Domain Privacy

Supporting CT by disclosing the certificate to a CT Log means that the full contents of the certificate will be publicly accessible and viewable. In particular, this means that the domains a certificate are for will be included in the Certificate Transparency log, as well as the organization they are affiliated with, if they are validated to a level higher than Domain Validation or issued from an organization-specific CA.

Note: Interestingly enough, RFC 6292 is defined as experimental

As for the time starting date of 2018-May-1, there are specific hard coded instances in the Chromium code (that is common to Chrome), defining the cut-off date that will be present on the Chrome/Chromium code in the transitioning years. So that explains the different behaviour in certificates issue before 1-May-2018.

From services/network/network_context.cc:

1525         // For old certificates (issued before 2018-05-01),
1526         // CheckCTRequirements() may return CT_NOT_REQUIRED, so we check the
1527         // compliance status here.
1528         // TODO(https://crbug.com/851778): Remove this condition once we require
1529         // signing certificates to have CanSignHttpExchanges extension, because
1530         // such certificates should be naturally after 2018-05-01.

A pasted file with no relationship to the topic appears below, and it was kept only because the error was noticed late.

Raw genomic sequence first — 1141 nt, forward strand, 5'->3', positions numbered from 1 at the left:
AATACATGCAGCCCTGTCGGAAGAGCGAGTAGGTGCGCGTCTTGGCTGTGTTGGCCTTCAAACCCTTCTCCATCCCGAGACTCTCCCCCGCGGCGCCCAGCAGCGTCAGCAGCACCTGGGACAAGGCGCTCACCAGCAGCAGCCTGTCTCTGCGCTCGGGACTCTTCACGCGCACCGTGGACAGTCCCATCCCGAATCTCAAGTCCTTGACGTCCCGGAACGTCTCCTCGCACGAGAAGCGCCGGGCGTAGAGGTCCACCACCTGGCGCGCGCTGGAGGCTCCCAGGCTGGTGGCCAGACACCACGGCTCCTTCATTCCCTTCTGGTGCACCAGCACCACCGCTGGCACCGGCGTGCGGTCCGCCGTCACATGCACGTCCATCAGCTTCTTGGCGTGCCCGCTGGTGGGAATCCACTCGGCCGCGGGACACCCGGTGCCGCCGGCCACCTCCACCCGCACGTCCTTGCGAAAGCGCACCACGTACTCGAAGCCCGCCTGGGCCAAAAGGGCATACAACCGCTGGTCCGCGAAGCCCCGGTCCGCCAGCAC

1531         if (ct_verify_result.policy_compliance ==
1532                 net::ct::CTPolicyCompliance::CT_POLICY_COMPLIES_VIA_SCTS ||
1533             ct_verify_result.policy_compliance ==
1534                 net::ct::CTPolicyCompliance::CT_POLICY_BUILD_NOT_TIMELY) {
1535           ct_verify_result.policy_compliance_required = true;
1536           break;
1537         }

From components/certificate_transparency/chrome_ct_policy_enforcer.cc:

217   // ... AND there is at least one embedded SCT from a Google Log once or
218   //   currently qualified;
219   // AND there is at least one embedded SCT from a non-Google Log once or
220   //   currently qualified;
221   // ...
222   //
223   // Note: This policy language is only enforced after the below issuance
224   // date, as that's when the diversity policy first came into effect for
225   // SCTs embedded in certificates.
226   // The date when diverse SCTs requirement is effective from.
227   // 2015-07-01 00:00:00 UTC.
228   const base::Time kDiverseSCTRequirementStartDate =
229       base::Time::UnixEpoch() + base::TimeDelta::FromSeconds(1435708800);
230   if (issuance_date >= kDiverseSCTRequirementStartDate &&
231       !(has_embedded_google_sct && has_embedded_nongoogle_sct)) {
232     // Note: This also covers the case for non-embedded SCTs, as it's only
233     // possible to reach here if both sets are not diverse enough.
234     return CTPolicyCompliance::CT_POLICY_NOT_DIVERSE_SCTS;
235   }

Adenda: based on something I discovered after doing this investigation, and that is detailed on: Chrome Linux is not showing an X.509 Extension, SCT

SCT extension for https://www.digicert.com

digicert

OCSP definition for https://www.multicert.com

multicert